In my ignorance, I did not understand that my fellow patient had simply unfolded what would ultimately seem a truism. He understood something that I could not have admitted to myself, even if I had been brave enough to recognize it. My life was not my own, and it would take immense effort for me ever to control it — even to the extent that anyone not crippled can control his life. Whoever they were, they had got me, too. And no matter which way turned, they would decide, in their collective wisdom, how my fate was to be carved out. Nor was it me as an individual cripple alone whom they had got. I was soon to discover that, in varying degrees, they had my family also. Disease is a sharing, a gray fringe of existence where man, however protesting, remains if not at his most communal, then at his most familial. For the cripple, the message of disability is invariably personal, and he carries with the physical reminder — the eyes that do not see, the limp, the rigid fear of undergoing an epileptic seizure in some strange corner of the universe, the bitter dregs of a mind that he realizes works neither wisely nor too well — the knowledge is, in some remarkably fundamental way, the creator of those who have created him. Perhaps it is not what Wordsworth in mind, but the cripple knows that the child is father to the man — and to the woman, too –, especially when that existence is conditioned by the peculiar nature of his handicap. There is no choice. “No matter which way you turn, they got you.” The cripple, at least, has the immediacy of his own struggle to overcome. His parents have little more than their obligation to his birth.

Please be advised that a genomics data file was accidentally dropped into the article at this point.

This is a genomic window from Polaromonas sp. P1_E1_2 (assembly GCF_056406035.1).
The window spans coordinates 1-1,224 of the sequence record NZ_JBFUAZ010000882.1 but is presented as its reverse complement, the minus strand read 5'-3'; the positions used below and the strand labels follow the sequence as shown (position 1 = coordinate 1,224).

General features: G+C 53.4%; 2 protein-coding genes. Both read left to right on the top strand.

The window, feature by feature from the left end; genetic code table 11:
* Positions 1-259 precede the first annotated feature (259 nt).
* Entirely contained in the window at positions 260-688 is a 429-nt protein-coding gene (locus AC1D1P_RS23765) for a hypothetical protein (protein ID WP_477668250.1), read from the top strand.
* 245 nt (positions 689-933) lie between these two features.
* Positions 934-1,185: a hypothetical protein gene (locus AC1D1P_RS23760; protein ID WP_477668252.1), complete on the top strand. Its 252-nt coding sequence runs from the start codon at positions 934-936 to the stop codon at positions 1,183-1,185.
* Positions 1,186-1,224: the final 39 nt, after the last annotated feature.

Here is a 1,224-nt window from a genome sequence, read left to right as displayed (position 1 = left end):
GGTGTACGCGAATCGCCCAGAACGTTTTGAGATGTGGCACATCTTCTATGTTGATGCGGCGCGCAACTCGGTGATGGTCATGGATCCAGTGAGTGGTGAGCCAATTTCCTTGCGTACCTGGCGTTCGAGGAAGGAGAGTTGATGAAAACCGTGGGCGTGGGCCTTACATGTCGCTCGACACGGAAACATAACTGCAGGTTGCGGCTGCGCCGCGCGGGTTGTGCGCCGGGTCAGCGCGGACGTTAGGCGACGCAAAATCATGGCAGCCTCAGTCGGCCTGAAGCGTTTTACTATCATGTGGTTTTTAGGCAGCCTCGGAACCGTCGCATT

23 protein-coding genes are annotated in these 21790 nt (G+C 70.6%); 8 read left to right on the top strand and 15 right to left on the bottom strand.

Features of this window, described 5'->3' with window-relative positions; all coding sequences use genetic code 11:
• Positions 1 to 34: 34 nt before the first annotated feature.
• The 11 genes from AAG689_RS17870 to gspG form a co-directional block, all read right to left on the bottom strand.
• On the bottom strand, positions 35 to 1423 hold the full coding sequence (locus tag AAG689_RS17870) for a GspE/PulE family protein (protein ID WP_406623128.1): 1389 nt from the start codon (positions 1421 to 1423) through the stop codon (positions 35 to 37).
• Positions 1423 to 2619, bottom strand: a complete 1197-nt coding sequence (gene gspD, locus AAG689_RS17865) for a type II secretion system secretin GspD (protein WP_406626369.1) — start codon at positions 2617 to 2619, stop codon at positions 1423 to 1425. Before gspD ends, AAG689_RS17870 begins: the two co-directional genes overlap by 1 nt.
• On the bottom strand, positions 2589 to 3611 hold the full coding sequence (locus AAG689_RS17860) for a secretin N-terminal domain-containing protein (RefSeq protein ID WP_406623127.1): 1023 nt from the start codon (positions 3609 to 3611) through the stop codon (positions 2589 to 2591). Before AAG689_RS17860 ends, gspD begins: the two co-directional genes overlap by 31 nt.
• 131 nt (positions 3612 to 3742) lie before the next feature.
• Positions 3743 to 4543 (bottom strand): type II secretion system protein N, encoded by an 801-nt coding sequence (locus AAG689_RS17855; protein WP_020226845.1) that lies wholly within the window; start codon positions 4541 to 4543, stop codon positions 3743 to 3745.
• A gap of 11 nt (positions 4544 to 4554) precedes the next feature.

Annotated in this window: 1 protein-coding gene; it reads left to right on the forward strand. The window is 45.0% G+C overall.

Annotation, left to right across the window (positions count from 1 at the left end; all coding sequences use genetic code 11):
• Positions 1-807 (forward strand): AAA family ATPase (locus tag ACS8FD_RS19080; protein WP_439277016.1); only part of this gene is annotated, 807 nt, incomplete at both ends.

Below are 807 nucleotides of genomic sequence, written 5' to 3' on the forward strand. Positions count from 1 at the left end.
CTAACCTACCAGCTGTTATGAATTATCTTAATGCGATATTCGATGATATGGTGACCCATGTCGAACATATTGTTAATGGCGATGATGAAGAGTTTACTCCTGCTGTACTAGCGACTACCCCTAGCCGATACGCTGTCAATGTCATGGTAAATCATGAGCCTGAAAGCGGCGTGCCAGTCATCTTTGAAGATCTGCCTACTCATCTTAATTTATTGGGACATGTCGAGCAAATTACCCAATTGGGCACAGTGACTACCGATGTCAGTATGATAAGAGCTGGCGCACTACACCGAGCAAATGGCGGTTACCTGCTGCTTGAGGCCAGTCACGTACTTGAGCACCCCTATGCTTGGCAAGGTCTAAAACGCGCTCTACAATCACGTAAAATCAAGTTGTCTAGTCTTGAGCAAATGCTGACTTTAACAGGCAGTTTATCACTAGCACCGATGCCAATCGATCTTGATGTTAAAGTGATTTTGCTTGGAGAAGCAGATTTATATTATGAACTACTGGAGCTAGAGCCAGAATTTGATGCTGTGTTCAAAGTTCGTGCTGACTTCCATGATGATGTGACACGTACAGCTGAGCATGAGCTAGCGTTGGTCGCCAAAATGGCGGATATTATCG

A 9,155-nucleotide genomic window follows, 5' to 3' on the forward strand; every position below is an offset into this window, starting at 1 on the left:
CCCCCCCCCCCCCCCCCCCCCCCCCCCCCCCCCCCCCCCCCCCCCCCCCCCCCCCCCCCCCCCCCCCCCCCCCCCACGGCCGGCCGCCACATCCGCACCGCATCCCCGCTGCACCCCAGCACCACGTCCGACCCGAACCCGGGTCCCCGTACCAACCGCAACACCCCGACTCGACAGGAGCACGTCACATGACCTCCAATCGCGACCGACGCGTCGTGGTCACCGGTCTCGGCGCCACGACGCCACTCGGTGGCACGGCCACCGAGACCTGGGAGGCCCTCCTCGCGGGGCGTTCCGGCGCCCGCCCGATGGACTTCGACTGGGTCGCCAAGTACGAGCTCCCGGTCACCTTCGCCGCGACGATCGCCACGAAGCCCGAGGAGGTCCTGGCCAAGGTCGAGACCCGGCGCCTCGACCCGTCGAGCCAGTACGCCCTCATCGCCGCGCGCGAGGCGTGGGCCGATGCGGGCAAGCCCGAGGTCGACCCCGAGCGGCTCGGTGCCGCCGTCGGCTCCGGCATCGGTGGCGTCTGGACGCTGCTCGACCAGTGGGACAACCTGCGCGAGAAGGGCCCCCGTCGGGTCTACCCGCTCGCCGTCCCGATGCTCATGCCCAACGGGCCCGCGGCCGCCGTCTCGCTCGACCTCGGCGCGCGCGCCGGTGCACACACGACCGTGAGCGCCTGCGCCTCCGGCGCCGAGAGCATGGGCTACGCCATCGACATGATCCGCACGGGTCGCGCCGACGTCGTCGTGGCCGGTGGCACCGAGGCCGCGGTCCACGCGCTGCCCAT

The cripple, then, is a social fugitive, a prisoner of expectations molded by a society that he makes uncomfortable by his very presence. For this reason, the most functional analogy for the life leads is to be found in the Negro. For the black man, now engaged in wresting an identity from a white society apparently intent on mangling its own, has become in America a synonym for that which insists on the capacity of its own being. At the risk demanding from Black America more than it can yet give itself, let me suggest that here we have both analogy and method. No one can teach the cripple, can serve as so authoritative a model in his quest for identity, as can the black man. I say this in spite of knowledge that Black America may simply be fed up with serving the society in any manner whatsoever. “To us,” writes Fanon, “the man who adores the Negro is as ‘sick’ as the man who abominates him.” It is not the black who must offer explanations. Far more than the cripple, he has been the victim of television interviewers, of scientific sociologists of the soul, of those seemingly innumerable bearers of “truth,” those contemporary witch doctors intent on analyzing us all to death. For the cripple, the black man is a model because he is on intimate terms with a terror that does not recognize his existence and is yet distinctly personal. He is in the process of discovering what he is, and he has known for a long time what the society conceives him to be. His very survival guarantees him the role of rebel. What he has been forced to learn is how to live on the outside looking in. Until quite recently, he was not even asked how he liked it. But this has been the essential fact of the black’s existence and it is with this very same fact that the cripple must begin, for he, too, will not be asked how he likes it. He too, must choose a self that. is not the self others insist he accept. Just as Uncle Tom, in order to placate the power of white America, learned to mask his true self until he felt himself in a position of total desperation or rising hope (or some combination of the two), so the cripple has the right, one is tempted to say the responsibility, to use every technique, every subterfuge, every mask, every emotional climate — no matter how false and seemingly put on — to alter the balance in his relation to the world around him.